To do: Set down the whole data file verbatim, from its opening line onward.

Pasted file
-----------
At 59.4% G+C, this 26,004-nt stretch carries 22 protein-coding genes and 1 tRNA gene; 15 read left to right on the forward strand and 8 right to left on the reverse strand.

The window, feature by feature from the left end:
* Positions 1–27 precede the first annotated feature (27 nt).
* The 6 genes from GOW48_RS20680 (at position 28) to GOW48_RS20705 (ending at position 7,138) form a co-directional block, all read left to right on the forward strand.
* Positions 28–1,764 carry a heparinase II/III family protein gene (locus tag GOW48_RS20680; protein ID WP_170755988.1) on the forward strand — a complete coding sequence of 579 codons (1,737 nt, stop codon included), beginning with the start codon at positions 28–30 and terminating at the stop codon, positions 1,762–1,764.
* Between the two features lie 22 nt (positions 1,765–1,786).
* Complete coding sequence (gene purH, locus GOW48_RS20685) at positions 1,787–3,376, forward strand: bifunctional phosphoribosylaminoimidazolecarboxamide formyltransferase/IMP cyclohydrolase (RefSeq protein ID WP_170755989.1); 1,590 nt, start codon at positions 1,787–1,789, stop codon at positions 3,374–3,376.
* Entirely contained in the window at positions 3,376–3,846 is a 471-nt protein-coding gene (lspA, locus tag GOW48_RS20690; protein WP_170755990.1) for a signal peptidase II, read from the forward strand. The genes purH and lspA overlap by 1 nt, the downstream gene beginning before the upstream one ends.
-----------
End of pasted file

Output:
At 59.4% G+C, this 26,004-nt stretch carries 22 protein-coding genes and 1 tRNA gene; 15 read left to right on the forward strand and 8 right to left on the reverse strand.

The window, feature by feature from the left end:
* Positions 1–27 precede the first annotated feature (27 nt).
* The 6 genes from GOW48_RS20680 (at position 28) to GOW48_RS20705 (ending at position 7,138) form a co-directional block, all read left to right on the forward strand.
* Positions 28–1,764 carry a heparinase II/III family protein gene (locus tag GOW48_RS20680; protein ID WP_170755988.1) on the forward strand — a complete coding sequence of 579 codons (1,737 nt, stop codon included), beginning with the start codon at positions 28–30 and terminating at the stop codon, positions 1,762–1,764.
* Between the two features lie 22 nt (positions 1,765–1,786).
* Complete coding sequence (gene purH, locus GOW48_RS20685) at positions 1,787–3,376, forward strand: bifunctional phosphoribosylaminoimidazolecarboxamide formyltransferase/IMP cyclohydrolase (RefSeq protein ID WP_170755989.1); 1,590 nt, start codon at positions 1,787–1,789, stop codon at positions 3,374–3,376.
* Entirely contained in the window at positions 3,376–3,846 is a 471-nt protein-coding gene (lspA, locus tag GOW48_RS20690; protein WP_170755990.1) for a signal peptidase II, read from the forward strand. The genes purH and lspA overlap by 1 nt, the downstream gene beginning before the upstream one ends.